It is a simple matter to construct in imagination an ideal teacher. Mix with immortal youth and abounding health, a maximal degree of knowledge and a maximal degree of experience, add perfect tact, the spirit of true service, the most perfect patience, and the most steadfast persistence; place in the crucible of some good normal school; stir in twenty weeks of standard psychology, ten weeks of general method, and varying amounts of patent compounds known as special methods, all warranted pure and without drugs or poison; sweeten with a little music, toughen with fifteen weeks of logic, bring to a slow boil in the practice school, and, while still sizzling, turn loose on a cold world. The formula is simple and complete, but like many another good recipe, a competent cook might find it hard to follow when she is short of butter and must shamefully skimp on the eggs.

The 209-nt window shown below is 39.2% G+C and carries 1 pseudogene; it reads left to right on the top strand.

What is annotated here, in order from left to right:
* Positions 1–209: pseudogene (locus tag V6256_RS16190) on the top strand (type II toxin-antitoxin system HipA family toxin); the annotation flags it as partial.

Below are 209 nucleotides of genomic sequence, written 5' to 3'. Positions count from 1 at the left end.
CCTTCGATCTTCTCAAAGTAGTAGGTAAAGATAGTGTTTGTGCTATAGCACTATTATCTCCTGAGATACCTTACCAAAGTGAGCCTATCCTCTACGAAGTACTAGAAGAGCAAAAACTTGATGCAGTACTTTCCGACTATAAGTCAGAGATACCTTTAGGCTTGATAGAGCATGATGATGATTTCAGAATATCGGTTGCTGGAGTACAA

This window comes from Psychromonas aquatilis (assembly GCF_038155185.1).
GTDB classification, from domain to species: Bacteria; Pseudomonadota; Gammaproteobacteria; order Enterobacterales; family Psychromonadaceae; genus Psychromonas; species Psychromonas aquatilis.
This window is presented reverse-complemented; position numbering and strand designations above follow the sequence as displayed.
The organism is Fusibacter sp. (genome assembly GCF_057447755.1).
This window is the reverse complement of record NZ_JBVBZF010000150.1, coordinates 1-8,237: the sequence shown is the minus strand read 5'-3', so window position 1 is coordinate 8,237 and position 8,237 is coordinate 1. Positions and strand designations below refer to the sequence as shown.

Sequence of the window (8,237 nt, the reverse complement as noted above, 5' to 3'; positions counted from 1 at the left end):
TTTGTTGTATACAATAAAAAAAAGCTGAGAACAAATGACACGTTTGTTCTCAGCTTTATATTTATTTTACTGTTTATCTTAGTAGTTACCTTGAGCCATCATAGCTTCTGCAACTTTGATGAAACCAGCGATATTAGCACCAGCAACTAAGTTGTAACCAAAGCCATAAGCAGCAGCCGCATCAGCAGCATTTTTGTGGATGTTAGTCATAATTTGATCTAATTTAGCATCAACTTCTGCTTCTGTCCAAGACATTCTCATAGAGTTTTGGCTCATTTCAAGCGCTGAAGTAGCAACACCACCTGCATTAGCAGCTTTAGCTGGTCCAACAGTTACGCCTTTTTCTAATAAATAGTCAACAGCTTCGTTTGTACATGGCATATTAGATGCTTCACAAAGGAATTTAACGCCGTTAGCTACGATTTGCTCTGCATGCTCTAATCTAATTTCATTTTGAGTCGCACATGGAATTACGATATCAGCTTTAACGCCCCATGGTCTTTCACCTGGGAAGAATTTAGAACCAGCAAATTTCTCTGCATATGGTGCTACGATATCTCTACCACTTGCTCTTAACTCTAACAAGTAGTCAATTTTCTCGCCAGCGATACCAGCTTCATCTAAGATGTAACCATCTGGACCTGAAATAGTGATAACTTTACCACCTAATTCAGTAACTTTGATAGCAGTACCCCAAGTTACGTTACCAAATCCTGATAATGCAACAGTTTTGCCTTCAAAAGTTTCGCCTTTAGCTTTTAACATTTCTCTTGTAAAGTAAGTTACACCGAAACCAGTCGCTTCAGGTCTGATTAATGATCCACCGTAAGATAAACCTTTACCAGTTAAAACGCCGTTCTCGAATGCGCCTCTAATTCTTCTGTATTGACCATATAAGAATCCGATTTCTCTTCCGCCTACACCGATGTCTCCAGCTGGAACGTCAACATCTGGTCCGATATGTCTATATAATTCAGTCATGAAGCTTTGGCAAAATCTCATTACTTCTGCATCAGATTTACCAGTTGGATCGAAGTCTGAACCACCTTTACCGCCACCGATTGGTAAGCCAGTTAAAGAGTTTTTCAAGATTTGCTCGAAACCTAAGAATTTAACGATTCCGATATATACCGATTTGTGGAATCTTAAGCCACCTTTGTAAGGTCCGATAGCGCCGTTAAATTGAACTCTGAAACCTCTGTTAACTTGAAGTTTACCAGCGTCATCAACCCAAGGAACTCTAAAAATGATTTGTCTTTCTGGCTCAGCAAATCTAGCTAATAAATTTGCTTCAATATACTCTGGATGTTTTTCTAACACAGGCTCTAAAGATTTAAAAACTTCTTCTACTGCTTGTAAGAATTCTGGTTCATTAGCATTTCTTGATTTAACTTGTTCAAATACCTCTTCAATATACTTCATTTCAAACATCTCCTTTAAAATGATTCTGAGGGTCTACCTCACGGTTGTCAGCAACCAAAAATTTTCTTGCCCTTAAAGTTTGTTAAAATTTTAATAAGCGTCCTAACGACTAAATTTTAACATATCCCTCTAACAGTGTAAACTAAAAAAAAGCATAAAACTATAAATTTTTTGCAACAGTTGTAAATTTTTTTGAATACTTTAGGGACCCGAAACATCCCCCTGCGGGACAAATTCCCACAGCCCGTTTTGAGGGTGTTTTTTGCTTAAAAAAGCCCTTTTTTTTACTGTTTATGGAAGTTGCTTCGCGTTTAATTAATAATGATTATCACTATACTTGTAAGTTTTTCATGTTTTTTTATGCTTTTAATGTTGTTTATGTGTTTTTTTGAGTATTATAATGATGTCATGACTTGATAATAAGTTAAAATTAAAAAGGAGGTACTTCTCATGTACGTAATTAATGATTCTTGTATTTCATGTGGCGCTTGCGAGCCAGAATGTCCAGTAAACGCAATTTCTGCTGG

Now the man whose history I have recounted represents the most priceless qualities of this formula. In the first place he possessed that quality the key to which the philosophers of all ages have sought in vain,--he had solved the problem of eternal youth. At the age of sixty-five his enthusiasm was the enthusiasm of an adolescent. His energy was the energy of an adolescent. Despite his gray hair and white beard, his mind was perennially young. And that is the only type of mind that ought to be concerned with the work of education. I sometimes think that one of the advantages of a practice school lies in the fact that the teachers who have direct charge of the pupils--whatever may be their limitations--have at least the virtue of youth, the virtue of being young. If they could only learn from my hero the art of keeping young, of keeping the mind fresh and vigorous and open to whatever is good and true, no matter how novel a form it may take, they might, like him, preserve their youth indefinitely. And I think that his life gives us one clew to the secret,--to keep as close as we can to nature, for nature is always young; to sing and to whistle when we would rather weep; to cheer and comfort when we would rather crush and dishearten; often to dare something just for the sake of daring, for to be young is to dare; and always to wonder, for that is the prime symptom of youth, and when a man ceases to wonder, age and decrepitude are waiting for him around the next corner.